Grounded in Experience, Expecting to Fly

Heidi Hoffer is the eye of the storm.
Photo by Rachel Pressley

“When I was a kid in Illinois, on my way home on my bicycle after school, the tornado sirens went off,” recalls multimedia artist and designer Heidi Hoffer. “I was picked up by the tornado, tossed across the road, and thrown into a ditch. It was kind of fun to temporarily fly — but landing wasn’t so fun because the tornado threw the bike on top of me. 

“But the bike also held me down while debris flew all around, and I like to think the tornado did that to protect me.” 

Tornado 1

Since moving to Asheville this year, Hoffer has begun a series she describes as “portraits of severe weather events,” dramatically rendered in charcoal. She also creates sensitive and evocative charcoal portraits and commissioned pieces, inspired by “Victorian daguerreotypes, ancient ancestors, and live clients.” 

Bedouin Woman

Hoffer, who holds two Masters Degrees — in Theater Design and Technology from Northern Illinois University and in Scenography from Northwestern University — has worked as a set and lighting designer for theater, opera, musicals, television, movies, and academic institutions in both the United States and abroad, and her expertise in theatrical lighting plays a leading role in her portraiture.

Lutheran Church and Storm Front

As she explains, “In my studio I use my own Rembrandt-style lighting and do several studies from different angles and lighting situations. The reason humans are able to read a face is because of the shadows, so controlling shadows is really important in conveying emotion and telling a person’s story.”

Tornado 2

Hoffer grew up in Chicago in a family steeped in artistic talent. Her grandfather taught art classes, illustrated covers for Life Magazine in the 1930s, and her grandmother was a watercolorist. Hoffer’s mother was a public-relations professional and graphic artist with her own art studio — and her father was a laboratory scientist. But as Hoffer explains, “His real life was playing bass, violin, and tuba in bands around Chicago. He would often play for fly-ins, where someone would rent a big hangar at a small airport for performances of Big Band swing music. People would fly in dressed in ball gowns and tuxedos and have a dance.”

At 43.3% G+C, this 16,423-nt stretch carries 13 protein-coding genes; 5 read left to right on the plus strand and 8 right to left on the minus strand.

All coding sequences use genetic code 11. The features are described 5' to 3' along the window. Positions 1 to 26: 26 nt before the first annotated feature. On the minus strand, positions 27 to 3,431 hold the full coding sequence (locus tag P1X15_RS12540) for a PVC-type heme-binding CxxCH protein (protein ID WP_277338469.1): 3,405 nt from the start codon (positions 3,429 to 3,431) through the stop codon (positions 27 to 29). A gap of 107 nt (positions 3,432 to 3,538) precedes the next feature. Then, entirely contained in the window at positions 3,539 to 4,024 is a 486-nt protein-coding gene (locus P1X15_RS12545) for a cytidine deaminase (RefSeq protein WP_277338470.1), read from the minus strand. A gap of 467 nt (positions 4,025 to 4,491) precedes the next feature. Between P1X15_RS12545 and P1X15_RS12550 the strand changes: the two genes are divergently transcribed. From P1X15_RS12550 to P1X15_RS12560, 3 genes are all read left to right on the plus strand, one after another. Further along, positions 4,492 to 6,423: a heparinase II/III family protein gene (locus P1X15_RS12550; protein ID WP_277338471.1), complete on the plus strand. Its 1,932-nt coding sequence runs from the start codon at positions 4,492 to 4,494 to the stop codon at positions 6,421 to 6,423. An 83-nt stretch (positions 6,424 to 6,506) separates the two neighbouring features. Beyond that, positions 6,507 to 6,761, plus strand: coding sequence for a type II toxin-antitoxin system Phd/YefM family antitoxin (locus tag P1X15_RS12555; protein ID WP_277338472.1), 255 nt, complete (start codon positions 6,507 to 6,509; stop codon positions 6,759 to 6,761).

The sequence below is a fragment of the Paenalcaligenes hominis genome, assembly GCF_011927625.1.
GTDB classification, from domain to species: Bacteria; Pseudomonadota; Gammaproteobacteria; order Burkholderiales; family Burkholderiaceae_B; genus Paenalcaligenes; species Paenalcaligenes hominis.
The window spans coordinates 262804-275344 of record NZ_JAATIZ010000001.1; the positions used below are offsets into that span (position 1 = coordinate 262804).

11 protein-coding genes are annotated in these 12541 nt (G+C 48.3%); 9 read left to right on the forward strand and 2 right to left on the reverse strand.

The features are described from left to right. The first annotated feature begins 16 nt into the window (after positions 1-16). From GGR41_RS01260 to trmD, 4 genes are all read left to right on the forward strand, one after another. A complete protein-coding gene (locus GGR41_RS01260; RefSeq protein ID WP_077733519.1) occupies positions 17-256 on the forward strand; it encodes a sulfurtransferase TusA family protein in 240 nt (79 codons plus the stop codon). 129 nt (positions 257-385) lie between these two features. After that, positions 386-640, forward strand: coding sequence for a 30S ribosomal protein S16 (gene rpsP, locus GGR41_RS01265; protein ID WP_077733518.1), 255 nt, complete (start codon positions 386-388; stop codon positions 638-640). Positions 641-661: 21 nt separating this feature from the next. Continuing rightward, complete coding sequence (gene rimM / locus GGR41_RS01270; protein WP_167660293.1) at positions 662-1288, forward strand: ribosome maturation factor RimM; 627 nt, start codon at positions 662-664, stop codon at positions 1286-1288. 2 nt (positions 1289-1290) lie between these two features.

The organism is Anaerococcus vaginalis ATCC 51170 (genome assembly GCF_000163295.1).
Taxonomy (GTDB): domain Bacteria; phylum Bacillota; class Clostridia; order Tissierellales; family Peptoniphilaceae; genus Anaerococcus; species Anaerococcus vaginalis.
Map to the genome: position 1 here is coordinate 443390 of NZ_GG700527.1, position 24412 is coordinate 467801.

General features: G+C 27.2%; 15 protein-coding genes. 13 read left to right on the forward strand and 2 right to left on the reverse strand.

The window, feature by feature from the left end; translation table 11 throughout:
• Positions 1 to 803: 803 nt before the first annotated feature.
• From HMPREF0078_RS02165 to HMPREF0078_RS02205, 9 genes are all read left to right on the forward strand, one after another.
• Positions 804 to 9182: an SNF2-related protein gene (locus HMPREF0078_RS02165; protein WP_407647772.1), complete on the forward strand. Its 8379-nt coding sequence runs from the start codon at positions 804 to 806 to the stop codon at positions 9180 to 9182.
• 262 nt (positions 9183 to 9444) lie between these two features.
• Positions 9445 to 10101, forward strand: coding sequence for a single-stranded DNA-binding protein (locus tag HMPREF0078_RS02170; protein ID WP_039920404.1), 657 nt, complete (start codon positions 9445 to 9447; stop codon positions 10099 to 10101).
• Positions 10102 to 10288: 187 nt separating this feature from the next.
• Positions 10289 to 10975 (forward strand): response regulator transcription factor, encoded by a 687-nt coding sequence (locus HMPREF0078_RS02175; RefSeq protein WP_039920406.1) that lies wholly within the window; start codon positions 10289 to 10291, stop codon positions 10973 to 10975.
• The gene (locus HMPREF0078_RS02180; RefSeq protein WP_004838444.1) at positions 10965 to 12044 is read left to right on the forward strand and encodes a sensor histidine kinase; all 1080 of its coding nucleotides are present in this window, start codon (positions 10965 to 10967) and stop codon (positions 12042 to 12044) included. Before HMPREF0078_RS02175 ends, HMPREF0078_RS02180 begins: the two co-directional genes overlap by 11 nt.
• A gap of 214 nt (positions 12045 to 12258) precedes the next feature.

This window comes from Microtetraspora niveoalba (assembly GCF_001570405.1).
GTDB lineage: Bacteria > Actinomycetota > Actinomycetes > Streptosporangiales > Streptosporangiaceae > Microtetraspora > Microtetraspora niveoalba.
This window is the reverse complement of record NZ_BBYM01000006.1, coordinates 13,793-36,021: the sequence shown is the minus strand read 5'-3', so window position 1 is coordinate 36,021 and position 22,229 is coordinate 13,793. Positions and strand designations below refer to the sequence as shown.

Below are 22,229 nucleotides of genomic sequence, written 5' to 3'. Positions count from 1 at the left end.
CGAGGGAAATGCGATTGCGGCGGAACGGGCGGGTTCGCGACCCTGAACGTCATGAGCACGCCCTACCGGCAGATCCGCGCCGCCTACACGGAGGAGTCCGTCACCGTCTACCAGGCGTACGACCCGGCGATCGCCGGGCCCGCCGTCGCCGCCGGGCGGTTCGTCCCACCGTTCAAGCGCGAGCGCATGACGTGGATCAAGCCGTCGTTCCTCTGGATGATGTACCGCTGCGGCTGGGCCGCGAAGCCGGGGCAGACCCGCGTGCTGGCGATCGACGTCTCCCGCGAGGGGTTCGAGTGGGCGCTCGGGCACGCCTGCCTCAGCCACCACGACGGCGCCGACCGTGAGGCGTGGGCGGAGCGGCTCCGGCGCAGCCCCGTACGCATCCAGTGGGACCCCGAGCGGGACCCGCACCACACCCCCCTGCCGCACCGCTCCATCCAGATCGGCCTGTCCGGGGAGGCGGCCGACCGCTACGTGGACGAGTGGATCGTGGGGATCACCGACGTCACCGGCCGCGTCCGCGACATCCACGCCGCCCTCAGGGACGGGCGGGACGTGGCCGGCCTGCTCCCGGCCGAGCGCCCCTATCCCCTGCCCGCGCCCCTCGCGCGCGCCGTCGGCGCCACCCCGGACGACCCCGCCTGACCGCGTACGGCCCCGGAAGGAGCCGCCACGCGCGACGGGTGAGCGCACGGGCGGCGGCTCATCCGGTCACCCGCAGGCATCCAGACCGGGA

Black Parisian Equestrian

Hoffer initially set off on a path to become a veterinarian, studying veterinary medicine in college. She also thought seriously about becoming a medical illustrator, but “then, after I learned all that, I switched to music, then English, then theater. My first union card was as a professional musician, and I played bassoon in a couple of orchestras before I got my union card in theater.” She has also held multiple university professorships, was awarded two Fulbright Scholarships, and has worked and taught in the U.S., China, South Africa, Pakistan, and Egypt.

Langston University Choir Man

While her resume is broad, deep, and undeniably impressive, what connects it all is multidimensional storytelling. “Everything I’ve learned helps me tell a story — and whenever I do the next play, film, or drawing, a whole new story comes along,” she says.

Fascination of a Little Boy

Heidi Hoffer, Asheville, and @hofferh on Instagram. The artist’s studio is located on the first floor of NorthLight Studios (357 Depot St. in the River Arts District, NorthLight is open Thursdays through Saturdays, 11am-4pm, and Sundays 12-3pm, plus extended Saturday hours on July 8 and Aug. 12 from 10am-7pm.

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